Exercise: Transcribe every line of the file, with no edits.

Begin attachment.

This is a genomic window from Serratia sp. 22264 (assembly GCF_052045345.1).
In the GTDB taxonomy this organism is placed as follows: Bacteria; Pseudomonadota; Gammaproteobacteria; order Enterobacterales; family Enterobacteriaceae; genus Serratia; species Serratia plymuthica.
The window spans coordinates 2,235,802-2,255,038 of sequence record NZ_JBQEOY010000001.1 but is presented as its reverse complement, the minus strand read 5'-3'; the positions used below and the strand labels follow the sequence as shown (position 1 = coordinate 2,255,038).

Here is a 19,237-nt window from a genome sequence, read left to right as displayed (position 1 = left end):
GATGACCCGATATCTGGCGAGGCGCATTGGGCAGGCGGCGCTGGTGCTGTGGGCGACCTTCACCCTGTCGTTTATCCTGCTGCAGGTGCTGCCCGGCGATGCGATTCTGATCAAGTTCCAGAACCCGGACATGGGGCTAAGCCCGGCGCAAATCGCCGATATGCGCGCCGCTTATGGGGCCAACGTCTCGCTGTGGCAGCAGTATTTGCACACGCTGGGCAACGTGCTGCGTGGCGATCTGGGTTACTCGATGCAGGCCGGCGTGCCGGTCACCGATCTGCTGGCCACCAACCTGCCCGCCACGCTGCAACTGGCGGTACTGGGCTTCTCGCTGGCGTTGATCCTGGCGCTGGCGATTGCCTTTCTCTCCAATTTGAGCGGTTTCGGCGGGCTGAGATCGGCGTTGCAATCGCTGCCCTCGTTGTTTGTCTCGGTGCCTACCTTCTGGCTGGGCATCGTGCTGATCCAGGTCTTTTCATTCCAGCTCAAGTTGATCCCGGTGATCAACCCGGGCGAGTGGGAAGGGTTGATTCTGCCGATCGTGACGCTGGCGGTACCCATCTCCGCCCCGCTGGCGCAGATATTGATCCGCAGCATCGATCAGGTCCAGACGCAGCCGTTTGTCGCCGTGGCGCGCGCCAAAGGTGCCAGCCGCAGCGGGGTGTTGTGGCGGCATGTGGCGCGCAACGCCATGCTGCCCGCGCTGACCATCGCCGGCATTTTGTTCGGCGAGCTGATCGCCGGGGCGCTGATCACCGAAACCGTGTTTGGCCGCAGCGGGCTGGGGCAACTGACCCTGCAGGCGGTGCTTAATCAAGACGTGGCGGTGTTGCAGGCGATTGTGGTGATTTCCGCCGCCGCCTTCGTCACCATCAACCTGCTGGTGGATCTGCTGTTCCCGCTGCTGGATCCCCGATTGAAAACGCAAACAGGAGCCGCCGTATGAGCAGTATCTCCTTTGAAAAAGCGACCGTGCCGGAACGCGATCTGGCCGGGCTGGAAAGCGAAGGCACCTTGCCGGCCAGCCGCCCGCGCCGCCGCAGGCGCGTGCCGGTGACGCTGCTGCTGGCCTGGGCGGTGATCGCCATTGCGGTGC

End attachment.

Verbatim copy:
This is a genomic window from Serratia sp. 22264 (assembly GCF_052045345.1).
In the GTDB taxonomy this organism is placed as follows: Bacteria; Pseudomonadota; Gammaproteobacteria; order Enterobacterales; family Enterobacteriaceae; genus Serratia; species Serratia plymuthica.
The window spans coordinates 2,235,802-2,255,038 of sequence record NZ_JBQEOY010000001.1 but is presented as its reverse complement, the minus strand read 5'-3'; the positions used below and the strand labels follow the sequence as shown (position 1 = coordinate 2,255,038).

Here is a 19,237-nt window from a genome sequence, read left to right as displayed (position 1 = left end):
GATGACCCGATATCTGGCGAGGCGCATTGGGCAGGCGGCGCTGGTGCTGTGGGCGACCTTCACCCTGTCGTTTATCCTGCTGCAGGTGCTGCCCGGCGATGCGATTCTGATCAAGTTCCAGAACCCGGACATGGGGCTAAGCCCGGCGCAAATCGCCGATATGCGCGCCGCTTATGGGGCCAACGTCTCGCTGTGGCAGCAGTATTTGCACACGCTGGGCAACGTGCTGCGTGGCGATCTGGGTTACTCGATGCAGGCCGGCGTGCCGGTCACCGATCTGCTGGCCACCAACCTGCCCGCCACGCTGCAACTGGCGGTACTGGGCTTCTCGCTGGCGTTGATCCTGGCGCTGGCGATTGCCTTTCTCTCCAATTTGAGCGGTTTCGGCGGGCTGAGATCGGCGTTGCAATCGCTGCCCTCGTTGTTTGTCTCGGTGCCTACCTTCTGGCTGGGCATCGTGCTGATCCAGGTCTTTTCATTCCAGCTCAAGTTGATCCCGGTGATCAACCCGGGCGAGTGGGAAGGGTTGATTCTGCCGATCGTGACGCTGGCGGTACCCATCTCCGCCCCGCTGGCGCAGATATTGATCCGCAGCATCGATCAGGTCCAGACGCAGCCGTTTGTCGCCGTGGCGCGCGCCAAAGGTGCCAGCCGCAGCGGGGTGTTGTGGCGGCATGTGGCGCGCAACGCCATGCTGCCCGCGCTGACCATCGCCGGCATTTTGTTCGGCGAGCTGATCGCCGGGGCGCTGATCACCGAAACCGTGTTTGGCCGCAGCGGGCTGGGGCAACTGACCCTGCAGGCGGTGCTTAATCAAGACGTGGCGGTGTTGCAGGCGATTGTGGTGATTTCCGCCGCCGCCTTCGTCACCATCAACCTGCTGGTGGATCTGCTGTTCCCGCTGCTGGATCCCCGATTGAAAACGCAAACAGGAGCCGCCGTATGAGCAGTATCTCCTTTGAAAAAGCGACCGTGCCGGAACGCGATCTGGCCGGGCTGGAAAGCGAAGGCACCTTGCCGGCCAGCCGCCCGCGCCGCCGCAGGCGCGTGCCGGTGACGCTGCTGCTGGCCTGGGCGGTGATCGCCATTGCGGTGC